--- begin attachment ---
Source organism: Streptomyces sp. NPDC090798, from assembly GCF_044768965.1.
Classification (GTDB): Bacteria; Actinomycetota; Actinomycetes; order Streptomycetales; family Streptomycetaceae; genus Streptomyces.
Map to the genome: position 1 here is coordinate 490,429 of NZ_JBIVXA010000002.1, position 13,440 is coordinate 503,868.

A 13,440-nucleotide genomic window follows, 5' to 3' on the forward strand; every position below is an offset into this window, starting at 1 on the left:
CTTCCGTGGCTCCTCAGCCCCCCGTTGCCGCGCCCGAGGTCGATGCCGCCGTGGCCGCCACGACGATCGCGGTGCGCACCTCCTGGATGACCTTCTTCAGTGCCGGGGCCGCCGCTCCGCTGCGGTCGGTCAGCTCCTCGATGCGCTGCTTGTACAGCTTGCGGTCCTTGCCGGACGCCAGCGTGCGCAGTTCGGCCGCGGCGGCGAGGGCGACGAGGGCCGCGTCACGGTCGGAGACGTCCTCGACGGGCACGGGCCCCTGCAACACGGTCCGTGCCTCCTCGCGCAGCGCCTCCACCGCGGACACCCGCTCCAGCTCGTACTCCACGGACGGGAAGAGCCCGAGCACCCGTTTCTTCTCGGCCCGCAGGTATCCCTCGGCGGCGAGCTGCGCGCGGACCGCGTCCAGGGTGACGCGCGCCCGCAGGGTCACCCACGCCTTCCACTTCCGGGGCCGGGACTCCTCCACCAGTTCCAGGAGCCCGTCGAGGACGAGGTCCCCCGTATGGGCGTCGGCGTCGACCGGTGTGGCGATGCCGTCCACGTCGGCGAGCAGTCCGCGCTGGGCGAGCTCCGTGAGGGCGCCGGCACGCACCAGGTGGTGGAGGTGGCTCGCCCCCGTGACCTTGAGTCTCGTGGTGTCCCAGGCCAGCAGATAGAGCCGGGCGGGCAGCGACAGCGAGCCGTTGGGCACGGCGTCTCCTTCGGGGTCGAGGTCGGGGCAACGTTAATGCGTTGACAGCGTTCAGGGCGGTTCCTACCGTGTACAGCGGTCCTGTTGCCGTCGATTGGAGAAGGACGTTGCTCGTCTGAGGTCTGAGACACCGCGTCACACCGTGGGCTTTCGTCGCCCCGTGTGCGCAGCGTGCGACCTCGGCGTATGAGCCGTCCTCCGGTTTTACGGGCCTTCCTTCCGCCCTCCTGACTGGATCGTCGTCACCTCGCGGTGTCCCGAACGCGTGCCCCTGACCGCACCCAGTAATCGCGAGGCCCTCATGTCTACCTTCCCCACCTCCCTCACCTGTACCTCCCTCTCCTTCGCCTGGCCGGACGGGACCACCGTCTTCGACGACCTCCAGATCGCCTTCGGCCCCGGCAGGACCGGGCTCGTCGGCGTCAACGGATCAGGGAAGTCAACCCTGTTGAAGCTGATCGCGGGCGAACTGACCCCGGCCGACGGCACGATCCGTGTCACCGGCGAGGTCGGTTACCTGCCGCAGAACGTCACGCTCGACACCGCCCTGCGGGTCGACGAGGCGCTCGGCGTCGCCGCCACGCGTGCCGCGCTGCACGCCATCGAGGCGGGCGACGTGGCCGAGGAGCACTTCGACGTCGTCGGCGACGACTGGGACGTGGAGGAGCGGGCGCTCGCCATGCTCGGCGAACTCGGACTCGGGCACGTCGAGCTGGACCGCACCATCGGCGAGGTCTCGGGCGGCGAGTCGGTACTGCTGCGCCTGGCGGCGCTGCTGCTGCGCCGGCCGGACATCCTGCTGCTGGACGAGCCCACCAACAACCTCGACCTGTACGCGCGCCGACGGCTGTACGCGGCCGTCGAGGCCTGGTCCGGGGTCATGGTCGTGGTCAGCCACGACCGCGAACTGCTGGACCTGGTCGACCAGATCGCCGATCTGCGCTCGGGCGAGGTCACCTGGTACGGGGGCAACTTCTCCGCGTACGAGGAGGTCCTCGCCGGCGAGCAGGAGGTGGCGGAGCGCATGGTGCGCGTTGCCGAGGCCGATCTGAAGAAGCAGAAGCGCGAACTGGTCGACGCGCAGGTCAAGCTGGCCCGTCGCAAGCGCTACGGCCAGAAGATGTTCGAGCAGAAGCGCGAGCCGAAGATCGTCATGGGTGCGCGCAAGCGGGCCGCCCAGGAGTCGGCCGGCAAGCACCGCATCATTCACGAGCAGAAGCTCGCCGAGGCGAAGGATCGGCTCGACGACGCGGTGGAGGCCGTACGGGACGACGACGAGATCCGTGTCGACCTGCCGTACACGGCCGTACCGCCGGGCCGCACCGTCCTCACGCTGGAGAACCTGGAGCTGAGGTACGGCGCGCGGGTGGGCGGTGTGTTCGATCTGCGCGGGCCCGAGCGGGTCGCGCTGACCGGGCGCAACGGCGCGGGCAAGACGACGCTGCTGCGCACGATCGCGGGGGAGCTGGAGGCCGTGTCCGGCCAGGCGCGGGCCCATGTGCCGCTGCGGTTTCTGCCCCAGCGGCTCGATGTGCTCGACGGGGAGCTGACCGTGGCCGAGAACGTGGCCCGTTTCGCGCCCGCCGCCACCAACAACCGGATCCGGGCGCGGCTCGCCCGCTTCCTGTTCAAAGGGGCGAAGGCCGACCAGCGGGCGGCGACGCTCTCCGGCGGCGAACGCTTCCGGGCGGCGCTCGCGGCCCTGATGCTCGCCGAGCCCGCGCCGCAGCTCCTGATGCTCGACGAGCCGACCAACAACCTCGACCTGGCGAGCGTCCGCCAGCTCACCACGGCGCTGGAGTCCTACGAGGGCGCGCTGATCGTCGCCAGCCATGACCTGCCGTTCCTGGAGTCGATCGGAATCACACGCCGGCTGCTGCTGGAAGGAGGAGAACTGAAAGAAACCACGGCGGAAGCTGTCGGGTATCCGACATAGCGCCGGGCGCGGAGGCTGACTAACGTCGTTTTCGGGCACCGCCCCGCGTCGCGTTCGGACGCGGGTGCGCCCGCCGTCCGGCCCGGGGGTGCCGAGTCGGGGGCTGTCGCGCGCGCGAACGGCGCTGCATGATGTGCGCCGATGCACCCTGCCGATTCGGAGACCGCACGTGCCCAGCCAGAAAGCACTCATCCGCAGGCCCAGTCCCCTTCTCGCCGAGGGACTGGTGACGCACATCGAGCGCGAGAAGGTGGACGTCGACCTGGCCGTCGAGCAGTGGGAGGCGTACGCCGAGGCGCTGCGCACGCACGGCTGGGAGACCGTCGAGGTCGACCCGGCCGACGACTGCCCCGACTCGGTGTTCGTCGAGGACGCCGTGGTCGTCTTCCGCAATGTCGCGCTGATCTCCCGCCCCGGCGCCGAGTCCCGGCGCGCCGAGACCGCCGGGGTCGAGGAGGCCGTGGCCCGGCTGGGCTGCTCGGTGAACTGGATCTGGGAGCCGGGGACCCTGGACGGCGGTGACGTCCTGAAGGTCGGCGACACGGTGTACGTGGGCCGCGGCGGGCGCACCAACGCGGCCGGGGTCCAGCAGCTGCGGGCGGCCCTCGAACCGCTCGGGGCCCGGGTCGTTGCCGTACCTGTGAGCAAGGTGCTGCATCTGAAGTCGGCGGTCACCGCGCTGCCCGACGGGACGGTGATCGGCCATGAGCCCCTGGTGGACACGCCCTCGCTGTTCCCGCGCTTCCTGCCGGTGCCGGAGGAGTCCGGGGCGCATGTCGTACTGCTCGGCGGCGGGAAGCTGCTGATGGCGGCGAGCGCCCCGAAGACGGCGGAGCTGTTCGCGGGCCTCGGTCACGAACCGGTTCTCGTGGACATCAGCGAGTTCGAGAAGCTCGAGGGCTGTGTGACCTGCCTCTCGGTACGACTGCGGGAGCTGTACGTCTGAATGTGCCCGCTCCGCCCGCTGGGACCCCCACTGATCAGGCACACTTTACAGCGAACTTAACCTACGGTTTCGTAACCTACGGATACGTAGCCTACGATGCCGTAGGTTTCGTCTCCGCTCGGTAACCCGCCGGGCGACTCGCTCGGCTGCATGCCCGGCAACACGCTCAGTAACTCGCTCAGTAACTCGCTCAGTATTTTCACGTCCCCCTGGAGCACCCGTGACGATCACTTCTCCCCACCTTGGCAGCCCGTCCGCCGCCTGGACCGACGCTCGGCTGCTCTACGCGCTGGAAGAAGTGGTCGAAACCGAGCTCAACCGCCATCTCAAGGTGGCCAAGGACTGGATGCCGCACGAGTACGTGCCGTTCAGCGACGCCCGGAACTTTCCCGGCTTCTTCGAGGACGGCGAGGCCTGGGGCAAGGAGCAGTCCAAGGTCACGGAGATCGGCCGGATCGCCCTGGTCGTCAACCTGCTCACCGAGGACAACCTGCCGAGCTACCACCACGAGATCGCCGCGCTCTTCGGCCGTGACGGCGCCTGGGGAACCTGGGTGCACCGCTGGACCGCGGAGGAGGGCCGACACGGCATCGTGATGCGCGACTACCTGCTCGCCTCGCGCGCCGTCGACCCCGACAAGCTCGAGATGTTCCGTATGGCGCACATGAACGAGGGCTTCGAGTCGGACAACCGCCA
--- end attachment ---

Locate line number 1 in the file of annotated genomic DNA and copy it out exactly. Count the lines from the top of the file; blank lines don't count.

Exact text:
Source organism: Streptomyces sp. NPDC090798, from assembly GCF_044768965.1.